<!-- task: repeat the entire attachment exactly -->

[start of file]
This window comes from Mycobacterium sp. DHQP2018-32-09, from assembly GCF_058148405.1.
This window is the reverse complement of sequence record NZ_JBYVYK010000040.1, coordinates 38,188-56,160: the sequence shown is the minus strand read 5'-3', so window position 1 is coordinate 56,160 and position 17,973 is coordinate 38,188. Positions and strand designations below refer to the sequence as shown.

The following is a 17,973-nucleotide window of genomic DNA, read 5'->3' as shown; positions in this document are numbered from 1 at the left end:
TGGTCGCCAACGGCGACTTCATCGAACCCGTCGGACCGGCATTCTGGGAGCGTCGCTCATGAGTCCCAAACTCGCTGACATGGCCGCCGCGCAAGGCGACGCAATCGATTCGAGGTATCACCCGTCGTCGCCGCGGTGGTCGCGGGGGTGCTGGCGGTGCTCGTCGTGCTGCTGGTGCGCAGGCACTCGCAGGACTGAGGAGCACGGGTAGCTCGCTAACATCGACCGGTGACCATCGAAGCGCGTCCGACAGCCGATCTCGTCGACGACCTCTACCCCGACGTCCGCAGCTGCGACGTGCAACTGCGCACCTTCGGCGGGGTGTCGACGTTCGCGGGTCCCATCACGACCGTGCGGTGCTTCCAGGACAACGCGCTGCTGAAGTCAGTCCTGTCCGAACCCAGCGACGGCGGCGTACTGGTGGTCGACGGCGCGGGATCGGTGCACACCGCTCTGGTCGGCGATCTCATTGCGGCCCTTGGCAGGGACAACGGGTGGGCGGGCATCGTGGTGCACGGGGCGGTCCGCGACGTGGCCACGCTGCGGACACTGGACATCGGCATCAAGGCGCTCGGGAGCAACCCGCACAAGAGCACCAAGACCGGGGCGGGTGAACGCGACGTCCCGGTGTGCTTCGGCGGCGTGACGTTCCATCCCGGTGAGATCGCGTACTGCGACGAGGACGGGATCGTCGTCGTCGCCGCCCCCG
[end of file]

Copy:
This window comes from Mycobacterium sp. DHQP2018-32-09, from assembly GCF_058148405.1.
This window is the reverse complement of sequence record NZ_JBYVYK010000040.1, coordinates 38,188-56,160: the sequence shown is the minus strand read 5'-3', so window position 1 is coordinate 56,160 and position 17,973 is coordinate 38,188. Positions and strand designations below refer to the sequence as shown.

The following is a 17,973-nucleotide window of genomic DNA, read 5'->3' as shown; positions in this document are numbered from 1 at the left end:
TGGTCGCCAACGGCGACTTCATCGAACCCGTCGGACCGGCATTCTGGGAGCGTCGCTCATGAGTCCCAAACTCGCTGACATGGCCGCCGCGCAAGGCGACGCAATCGATTCGAGGTATCACCCGTCGTCGCCGCGGTGGTCGCGGGGGTGCTGGCGGTGCTCGTCGTGCTGCTGGTGCGCAGGCACTCGCAGGACTGAGGAGCACGGGTAGCTCGCTAACATCGACCGGTGACCATCGAAGCGCGTCCGACAGCCGATCTCGTCGACGACCTCTACCCCGACGTCCGCAGCTGCGACGTGCAACTGCGCACCTTCGGCGGGGTGTCGACGTTCGCGGGTCCCATCACGACCGTGCGGTGCTTCCAGGACAACGCGCTGCTGAAGTCAGTCCTGTCCGAACCCAGCGACGGCGGCGTACTGGTGGTCGACGGCGCGGGATCGGTGCACACCGCTCTGGTCGGCGATCTCATTGCGGCCCTTGGCAGGGACAACGGGTGGGCGGGCATCGTGGTGCACGGGGCGGTCCGCGACGTGGCCACGCTGCGGACACTGGACATCGGCATCAAGGCGCTCGGGAGCAACCCGCACAAGAGCACCAAGACCGGGGCGGGTGAACGCGACGTCCCGGTGTGCTTCGGCGGCGTGACGTTCCATCCCGGTGAGATCGCGTACTGCGACGAGGACGGGATCGTCGTCGTCGCCGCCCCCG